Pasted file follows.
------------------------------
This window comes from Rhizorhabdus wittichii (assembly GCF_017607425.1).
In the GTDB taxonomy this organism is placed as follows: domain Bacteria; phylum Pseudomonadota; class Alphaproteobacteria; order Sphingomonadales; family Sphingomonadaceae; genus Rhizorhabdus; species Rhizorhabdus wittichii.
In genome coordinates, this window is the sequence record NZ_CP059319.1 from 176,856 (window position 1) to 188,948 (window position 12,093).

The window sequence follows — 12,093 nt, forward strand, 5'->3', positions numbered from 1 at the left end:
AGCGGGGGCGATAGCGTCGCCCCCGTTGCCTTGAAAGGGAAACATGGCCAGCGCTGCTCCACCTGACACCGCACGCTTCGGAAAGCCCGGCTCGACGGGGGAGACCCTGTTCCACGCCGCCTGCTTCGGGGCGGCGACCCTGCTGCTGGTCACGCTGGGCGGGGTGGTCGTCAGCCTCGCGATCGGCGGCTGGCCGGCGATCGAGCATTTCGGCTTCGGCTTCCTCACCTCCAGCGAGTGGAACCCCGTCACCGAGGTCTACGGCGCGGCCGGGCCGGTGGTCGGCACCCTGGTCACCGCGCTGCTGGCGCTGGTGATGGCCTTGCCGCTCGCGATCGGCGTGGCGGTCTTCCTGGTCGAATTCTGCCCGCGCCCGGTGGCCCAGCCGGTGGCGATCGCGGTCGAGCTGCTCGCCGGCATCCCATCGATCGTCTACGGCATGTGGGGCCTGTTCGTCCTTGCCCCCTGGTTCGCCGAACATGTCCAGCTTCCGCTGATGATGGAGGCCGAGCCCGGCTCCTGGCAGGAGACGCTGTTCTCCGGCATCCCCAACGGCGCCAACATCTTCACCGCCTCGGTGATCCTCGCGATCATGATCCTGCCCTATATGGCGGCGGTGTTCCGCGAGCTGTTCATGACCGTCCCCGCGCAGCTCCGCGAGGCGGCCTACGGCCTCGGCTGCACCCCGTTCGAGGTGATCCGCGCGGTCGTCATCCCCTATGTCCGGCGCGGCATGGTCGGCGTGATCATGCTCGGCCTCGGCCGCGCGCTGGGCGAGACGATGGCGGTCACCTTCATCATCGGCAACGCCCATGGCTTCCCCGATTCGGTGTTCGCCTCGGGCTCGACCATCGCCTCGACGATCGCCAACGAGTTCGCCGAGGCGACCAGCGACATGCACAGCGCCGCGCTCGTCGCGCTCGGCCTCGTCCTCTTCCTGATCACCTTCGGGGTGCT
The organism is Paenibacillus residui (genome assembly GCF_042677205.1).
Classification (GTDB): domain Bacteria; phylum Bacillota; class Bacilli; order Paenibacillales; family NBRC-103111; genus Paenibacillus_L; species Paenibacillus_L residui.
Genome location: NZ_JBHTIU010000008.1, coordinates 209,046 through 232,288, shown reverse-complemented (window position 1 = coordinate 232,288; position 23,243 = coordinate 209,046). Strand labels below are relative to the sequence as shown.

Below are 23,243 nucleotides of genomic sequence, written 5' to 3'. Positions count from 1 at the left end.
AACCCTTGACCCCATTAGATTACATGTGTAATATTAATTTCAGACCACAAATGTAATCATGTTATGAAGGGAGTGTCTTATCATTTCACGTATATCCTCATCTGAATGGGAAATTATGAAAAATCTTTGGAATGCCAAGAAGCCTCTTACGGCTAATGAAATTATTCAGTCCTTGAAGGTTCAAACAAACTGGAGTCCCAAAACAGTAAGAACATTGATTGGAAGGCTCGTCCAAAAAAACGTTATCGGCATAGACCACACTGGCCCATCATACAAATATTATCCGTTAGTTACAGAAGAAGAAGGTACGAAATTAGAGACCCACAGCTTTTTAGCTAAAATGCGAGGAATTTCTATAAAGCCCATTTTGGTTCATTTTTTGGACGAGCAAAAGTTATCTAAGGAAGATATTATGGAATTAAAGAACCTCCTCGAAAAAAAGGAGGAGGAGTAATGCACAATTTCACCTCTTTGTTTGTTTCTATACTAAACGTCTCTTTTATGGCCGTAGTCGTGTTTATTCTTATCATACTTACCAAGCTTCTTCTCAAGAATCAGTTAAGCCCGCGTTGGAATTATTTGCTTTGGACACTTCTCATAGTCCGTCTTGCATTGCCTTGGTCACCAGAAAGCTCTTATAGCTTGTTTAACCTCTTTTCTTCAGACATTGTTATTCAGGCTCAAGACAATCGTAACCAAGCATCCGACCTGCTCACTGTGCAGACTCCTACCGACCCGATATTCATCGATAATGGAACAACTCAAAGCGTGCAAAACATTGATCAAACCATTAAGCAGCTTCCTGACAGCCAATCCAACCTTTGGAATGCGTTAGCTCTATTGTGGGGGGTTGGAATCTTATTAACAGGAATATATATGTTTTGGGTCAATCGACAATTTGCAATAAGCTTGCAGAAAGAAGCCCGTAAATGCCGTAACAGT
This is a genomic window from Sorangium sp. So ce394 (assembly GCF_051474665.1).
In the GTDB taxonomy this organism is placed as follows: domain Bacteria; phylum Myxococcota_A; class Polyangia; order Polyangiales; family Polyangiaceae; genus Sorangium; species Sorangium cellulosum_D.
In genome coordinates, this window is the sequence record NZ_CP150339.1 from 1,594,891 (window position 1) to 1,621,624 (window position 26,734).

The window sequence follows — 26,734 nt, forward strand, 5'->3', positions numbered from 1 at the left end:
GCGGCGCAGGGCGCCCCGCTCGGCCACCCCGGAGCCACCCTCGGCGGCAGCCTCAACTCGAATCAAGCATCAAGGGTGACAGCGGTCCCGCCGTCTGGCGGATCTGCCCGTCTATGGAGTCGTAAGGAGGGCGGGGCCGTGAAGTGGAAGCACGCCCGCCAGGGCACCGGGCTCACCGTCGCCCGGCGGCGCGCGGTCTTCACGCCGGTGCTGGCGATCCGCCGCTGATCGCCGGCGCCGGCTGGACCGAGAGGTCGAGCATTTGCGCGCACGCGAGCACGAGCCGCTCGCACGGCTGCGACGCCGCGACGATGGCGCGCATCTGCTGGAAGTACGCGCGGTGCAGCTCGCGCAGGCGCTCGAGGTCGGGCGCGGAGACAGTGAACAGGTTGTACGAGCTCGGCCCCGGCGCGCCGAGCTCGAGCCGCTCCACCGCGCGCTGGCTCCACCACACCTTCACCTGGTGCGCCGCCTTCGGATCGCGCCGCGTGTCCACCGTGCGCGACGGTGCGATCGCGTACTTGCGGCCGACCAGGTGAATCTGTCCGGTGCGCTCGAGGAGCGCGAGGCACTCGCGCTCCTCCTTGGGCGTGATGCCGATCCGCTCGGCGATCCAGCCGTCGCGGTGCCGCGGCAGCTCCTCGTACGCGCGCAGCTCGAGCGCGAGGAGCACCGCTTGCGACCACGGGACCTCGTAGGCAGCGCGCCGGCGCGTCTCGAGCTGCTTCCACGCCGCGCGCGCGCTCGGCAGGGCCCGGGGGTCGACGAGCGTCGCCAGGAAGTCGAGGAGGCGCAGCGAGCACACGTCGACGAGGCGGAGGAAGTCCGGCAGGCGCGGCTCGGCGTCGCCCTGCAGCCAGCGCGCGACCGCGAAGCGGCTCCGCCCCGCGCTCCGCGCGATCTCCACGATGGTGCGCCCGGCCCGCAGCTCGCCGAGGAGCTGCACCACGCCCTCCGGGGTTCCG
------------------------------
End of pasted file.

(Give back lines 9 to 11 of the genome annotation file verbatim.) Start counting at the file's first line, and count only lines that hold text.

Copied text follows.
Below are 23,243 nucleotides of genomic sequence, written 5' to 3'. Positions count from 1 at the left end.
AACCCTTGACCCCATTAGATTACATGTGTAATATTAATTTCAGACCACAAATGTAATCATGTTATGAAGGGAGTGTCTTATCATTTCACGTATATCCTCATCTGAATGGGAAATTATGAAAAATCTTTGGAATGCCAAGAAGCCTCTTACGGCTAATGAAATTATTCAGTCCTTGAAGGTTCAAACAAACTGGAGTCCCAAAACAGTAAGAACATTGATTGGAAGGCTCGTCCAAAAAAACGTTATCGGCATAGACCACACTGGCCCATCATACAAATATTATCCGTTAGTTACAGAAGAAGAAGGTACGAAATTAGAGACCCACAGCTTTTTAGCTAAAATGCGAGGAATTTCTATAAAGCCCATTTTGGTTCATTTTTTGGACGAGCAAAAGTTATCTAAGGAAGATATTATGGAATTAAAGAACCTCCTCGAAAAAAAGGAGGAGGAGTAATGCACAATTTCACCTCTTTGTTTGTTTCTATACTAAACGTCTCTTTTATGGCCGTAGTCGTGTTTATTCTTATCATACTTACCAAGCTTCTTCTCAAGAATCAGTTAAGCCCGCGTTGGAATTATTTGCTTTGGACACTTCTCATAGTCCGTCTTGCATTGCCTTGGTCACCAGAAAGCTCTTATAGCTTGTTTAACCTCTTTTCTTCAGACATTGTTATTCAGGCTCAAGACAATCGTAACCAAGCATCCGACCTGCTCACTGTGCAGACTCCTACCGACCCGATATTCATCGATAATGGAACAACTCAAAGCGTGCAAAACATTGATCAAACCATTAAGCAGCTTCCTGACAGCCAATCCAACCTTTGGAATGCGTTAGCTCTATTGTGGGGGGTTGGAATCTTATTAACAGGAATATATATGTTTTGGGTCAATCGACAATTTGCAATAAGCTTGCAGAAAGAAGCCCGTAAATGCCGTAACAGT
This is a genomic window from Sorangium sp. So ce394 (assembly GCF_051474665.1).